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Discussion Starter #1
This might sound like a dumb question, but it's for two reasons. 1 - was reading a post not long ago and a couple of you said something to the effect of not driving the LT like a sport bike, or buy a sport bike. And 2 - was thinking about the fd failures.
So, with respect to #1, what's meant by driving like a sport bike? Every bike I've owned has been ridden from peg to peg, including my new-to-me LT. I thought that it's ability to corner hard and fast was one of it's biggest draws.
With respect to #2, since there seems to be no common link to the fd failures, one might suspect simple metal fatigue. If that were the case, it could certainly be brought on by abusive driving characteristics. I suspect that most of us believe that we drive correctly, but that just might be subjective.
What I'm trying to do is avoid shock loading the drive train. With my Harleys, and all my other bikes, I use the gears to slow down, and really just hammer them through the twisties. I'm trying to avoid that kind of driving with this bike, thinking that I might prolong metal fatigue type failures. I'm shifting easier (but won't hesitate to open the throttle once the clutch is out and engaged), and am coasting to stops, using brakes and not the engine. Does this make any sense? And how do some of you more seasoned owners/riders drive?
Thanks,
Frank
 

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No.

If you scan the posts on FD failures, you'll see they do not correlate with anything. Unfortunately, there are years and years and years and years of FD posts speculating about FD failures.

Maybe the biggest thing to get used to is the linked ABS brakes on your bike and remembering that we have to go straight at snail speed, and to stop with the front tire pointing straight ahead.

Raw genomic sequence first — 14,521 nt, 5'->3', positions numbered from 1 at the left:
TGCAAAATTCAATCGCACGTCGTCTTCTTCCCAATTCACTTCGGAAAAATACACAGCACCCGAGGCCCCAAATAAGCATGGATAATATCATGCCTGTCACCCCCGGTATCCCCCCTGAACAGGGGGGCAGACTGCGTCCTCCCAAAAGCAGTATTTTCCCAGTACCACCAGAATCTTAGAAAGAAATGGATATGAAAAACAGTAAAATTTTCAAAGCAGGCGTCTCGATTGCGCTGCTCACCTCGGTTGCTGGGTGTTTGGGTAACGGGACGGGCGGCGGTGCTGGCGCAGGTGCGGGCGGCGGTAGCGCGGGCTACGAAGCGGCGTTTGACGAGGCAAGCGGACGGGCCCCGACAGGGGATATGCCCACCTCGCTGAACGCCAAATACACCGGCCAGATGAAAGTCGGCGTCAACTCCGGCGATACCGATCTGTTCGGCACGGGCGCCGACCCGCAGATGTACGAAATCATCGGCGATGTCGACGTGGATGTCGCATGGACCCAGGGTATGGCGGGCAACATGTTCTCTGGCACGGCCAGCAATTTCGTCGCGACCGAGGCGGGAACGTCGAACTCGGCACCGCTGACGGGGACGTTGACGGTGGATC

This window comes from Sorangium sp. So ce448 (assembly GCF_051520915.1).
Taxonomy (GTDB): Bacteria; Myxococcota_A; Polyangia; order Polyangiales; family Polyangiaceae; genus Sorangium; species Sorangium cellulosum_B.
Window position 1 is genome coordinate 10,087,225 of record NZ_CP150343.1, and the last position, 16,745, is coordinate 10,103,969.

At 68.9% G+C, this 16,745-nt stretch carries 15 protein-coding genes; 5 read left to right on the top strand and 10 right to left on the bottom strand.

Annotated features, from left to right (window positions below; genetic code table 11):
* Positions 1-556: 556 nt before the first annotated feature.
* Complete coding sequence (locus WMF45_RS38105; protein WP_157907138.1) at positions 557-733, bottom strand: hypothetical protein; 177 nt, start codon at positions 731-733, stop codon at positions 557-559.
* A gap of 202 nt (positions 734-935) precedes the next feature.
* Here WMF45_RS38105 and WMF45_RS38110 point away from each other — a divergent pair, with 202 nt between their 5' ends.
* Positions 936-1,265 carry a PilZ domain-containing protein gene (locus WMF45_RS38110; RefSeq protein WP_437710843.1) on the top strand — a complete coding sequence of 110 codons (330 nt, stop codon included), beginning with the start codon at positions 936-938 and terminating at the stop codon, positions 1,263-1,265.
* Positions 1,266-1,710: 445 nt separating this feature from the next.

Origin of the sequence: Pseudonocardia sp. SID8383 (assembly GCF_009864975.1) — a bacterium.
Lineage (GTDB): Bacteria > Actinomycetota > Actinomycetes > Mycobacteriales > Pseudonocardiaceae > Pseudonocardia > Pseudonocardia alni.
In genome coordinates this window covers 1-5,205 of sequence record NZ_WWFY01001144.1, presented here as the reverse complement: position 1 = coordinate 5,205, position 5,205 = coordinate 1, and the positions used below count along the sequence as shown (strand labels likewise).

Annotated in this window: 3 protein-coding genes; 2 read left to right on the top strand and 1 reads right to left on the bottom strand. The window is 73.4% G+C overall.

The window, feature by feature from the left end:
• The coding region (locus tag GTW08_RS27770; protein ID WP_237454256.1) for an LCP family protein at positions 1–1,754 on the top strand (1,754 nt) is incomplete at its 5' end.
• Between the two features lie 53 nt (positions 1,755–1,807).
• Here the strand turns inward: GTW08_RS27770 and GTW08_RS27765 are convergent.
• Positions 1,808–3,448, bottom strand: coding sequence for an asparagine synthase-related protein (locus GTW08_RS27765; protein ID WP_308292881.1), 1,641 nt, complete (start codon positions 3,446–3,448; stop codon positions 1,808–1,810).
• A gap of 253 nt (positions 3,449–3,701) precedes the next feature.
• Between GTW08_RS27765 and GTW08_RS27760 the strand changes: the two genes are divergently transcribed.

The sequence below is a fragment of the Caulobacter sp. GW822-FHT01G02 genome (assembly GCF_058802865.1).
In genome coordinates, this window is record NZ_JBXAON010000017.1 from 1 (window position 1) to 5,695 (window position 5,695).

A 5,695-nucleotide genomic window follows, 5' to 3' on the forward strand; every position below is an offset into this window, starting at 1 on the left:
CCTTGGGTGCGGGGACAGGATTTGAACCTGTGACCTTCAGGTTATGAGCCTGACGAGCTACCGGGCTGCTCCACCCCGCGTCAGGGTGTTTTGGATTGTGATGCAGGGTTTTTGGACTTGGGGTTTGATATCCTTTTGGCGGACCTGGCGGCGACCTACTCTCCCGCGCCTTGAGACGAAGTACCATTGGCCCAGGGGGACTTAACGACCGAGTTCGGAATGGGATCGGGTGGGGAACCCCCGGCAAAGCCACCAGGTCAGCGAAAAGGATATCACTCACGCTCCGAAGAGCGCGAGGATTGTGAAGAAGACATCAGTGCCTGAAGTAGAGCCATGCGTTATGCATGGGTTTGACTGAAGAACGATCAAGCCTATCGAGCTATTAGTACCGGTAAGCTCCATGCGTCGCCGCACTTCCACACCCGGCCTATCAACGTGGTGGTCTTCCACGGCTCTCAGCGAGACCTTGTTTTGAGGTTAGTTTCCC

I ride my LT to enjoy the ride.
I ride the road I'm on safely.
I ride more than twice a week, year round.

Have FUN
Bob
 

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I drive my LT hard whenever I can I use the gears at times to slow it and I ride it peg to peg when the situation allows. It does handle corners like a sport bike though its weight makes it, I would imagine, a bit les nimble. But I don't baby the bike at all ever. I bought it to ride it and that's what I do. My advice, enjoy all of its many and varied capabilities. Mine is a 2000 with closing in on 48k. It has had no problems with the FD or anything else as near as i can tell. I bought it used last May with 38k on the odometer. I love this bike. To me it is a great blend of sports bike and super highway long distance tourer that my wife and I can be comfortable on for hours. Just ride it and enjoy it and don't spend any time fretting about the what ifs.
 

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I am hard on the girl.... no complaints, knock on wood. 50K. I just do my normal maintainance and hope for the best....

I ride it like I wanna ride.